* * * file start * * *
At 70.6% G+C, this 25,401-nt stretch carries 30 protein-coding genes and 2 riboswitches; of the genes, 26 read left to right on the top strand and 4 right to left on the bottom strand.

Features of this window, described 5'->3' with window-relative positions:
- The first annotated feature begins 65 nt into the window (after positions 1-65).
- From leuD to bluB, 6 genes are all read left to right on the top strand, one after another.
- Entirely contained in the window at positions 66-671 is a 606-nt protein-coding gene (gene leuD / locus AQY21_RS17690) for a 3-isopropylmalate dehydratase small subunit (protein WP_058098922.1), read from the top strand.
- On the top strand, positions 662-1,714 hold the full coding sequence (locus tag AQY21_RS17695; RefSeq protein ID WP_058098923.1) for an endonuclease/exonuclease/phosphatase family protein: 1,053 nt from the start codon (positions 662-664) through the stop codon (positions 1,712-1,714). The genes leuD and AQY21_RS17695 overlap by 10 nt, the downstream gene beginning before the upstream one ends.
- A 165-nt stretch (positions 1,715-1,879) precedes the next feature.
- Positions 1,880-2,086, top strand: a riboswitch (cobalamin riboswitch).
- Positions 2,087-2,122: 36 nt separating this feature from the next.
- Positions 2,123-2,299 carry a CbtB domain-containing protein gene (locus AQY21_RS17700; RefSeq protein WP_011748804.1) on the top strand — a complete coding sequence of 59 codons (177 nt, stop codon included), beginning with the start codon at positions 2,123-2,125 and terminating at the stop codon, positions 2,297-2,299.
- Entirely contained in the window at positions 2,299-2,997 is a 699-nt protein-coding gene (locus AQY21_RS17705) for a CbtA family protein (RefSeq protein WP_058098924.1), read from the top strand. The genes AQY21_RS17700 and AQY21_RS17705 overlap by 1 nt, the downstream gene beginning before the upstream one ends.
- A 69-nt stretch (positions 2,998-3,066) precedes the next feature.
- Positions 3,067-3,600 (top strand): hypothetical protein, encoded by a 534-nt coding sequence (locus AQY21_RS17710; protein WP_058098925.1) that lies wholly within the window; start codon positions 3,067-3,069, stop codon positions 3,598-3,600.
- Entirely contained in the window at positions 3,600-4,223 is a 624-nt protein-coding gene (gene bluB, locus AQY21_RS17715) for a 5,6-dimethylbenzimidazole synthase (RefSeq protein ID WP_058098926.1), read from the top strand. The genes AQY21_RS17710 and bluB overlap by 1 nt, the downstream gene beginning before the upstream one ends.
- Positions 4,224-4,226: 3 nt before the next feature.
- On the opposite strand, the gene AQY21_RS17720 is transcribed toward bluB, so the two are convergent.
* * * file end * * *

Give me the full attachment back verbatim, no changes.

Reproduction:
At 70.6% G+C, this 25,401-nt stretch carries 30 protein-coding genes and 2 riboswitches; of the genes, 26 read left to right on the top strand and 4 right to left on the bottom strand.

Features of this window, described 5'->3' with window-relative positions:
- The first annotated feature begins 65 nt into the window (after positions 1-65).
- From leuD to bluB, 6 genes are all read left to right on the top strand, one after another.
- Entirely contained in the window at positions 66-671 is a 606-nt protein-coding gene (gene leuD / locus AQY21_RS17690) for a 3-isopropylmalate dehydratase small subunit (protein WP_058098922.1), read from the top strand.
- On the top strand, positions 662-1,714 hold the full coding sequence (locus tag AQY21_RS17695; RefSeq protein ID WP_058098923.1) for an endonuclease/exonuclease/phosphatase family protein: 1,053 nt from the start codon (positions 662-664) through the stop codon (positions 1,712-1,714). The genes leuD and AQY21_RS17695 overlap by 10 nt, the downstream gene beginning before the upstream one ends.
- A 165-nt stretch (positions 1,715-1,879) precedes the next feature.
- Positions 1,880-2,086, top strand: a riboswitch (cobalamin riboswitch).
- Positions 2,087-2,122: 36 nt separating this feature from the next.
- Positions 2,123-2,299 carry a CbtB domain-containing protein gene (locus AQY21_RS17700; RefSeq protein WP_011748804.1) on the top strand — a complete coding sequence of 59 codons (177 nt, stop codon included), beginning with the start codon at positions 2,123-2,125 and terminating at the stop codon, positions 2,297-2,299.
- Entirely contained in the window at positions 2,299-2,997 is a 699-nt protein-coding gene (locus AQY21_RS17705) for a CbtA family protein (RefSeq protein WP_058098924.1), read from the top strand. The genes AQY21_RS17700 and AQY21_RS17705 overlap by 1 nt, the downstream gene beginning before the upstream one ends.
- A 69-nt stretch (positions 2,998-3,066) precedes the next feature.
- Positions 3,067-3,600 (top strand): hypothetical protein, encoded by a 534-nt coding sequence (locus AQY21_RS17710; protein WP_058098925.1) that lies wholly within the window; start codon positions 3,067-3,069, stop codon positions 3,598-3,600.
- Entirely contained in the window at positions 3,600-4,223 is a 624-nt protein-coding gene (gene bluB, locus AQY21_RS17715) for a 5,6-dimethylbenzimidazole synthase (RefSeq protein ID WP_058098926.1), read from the top strand. The genes AQY21_RS17710 and bluB overlap by 1 nt, the downstream gene beginning before the upstream one ends.
- Positions 4,224-4,226: 3 nt before the next feature.
- On the opposite strand, the gene AQY21_RS17720 is transcribed toward bluB, so the two are convergent.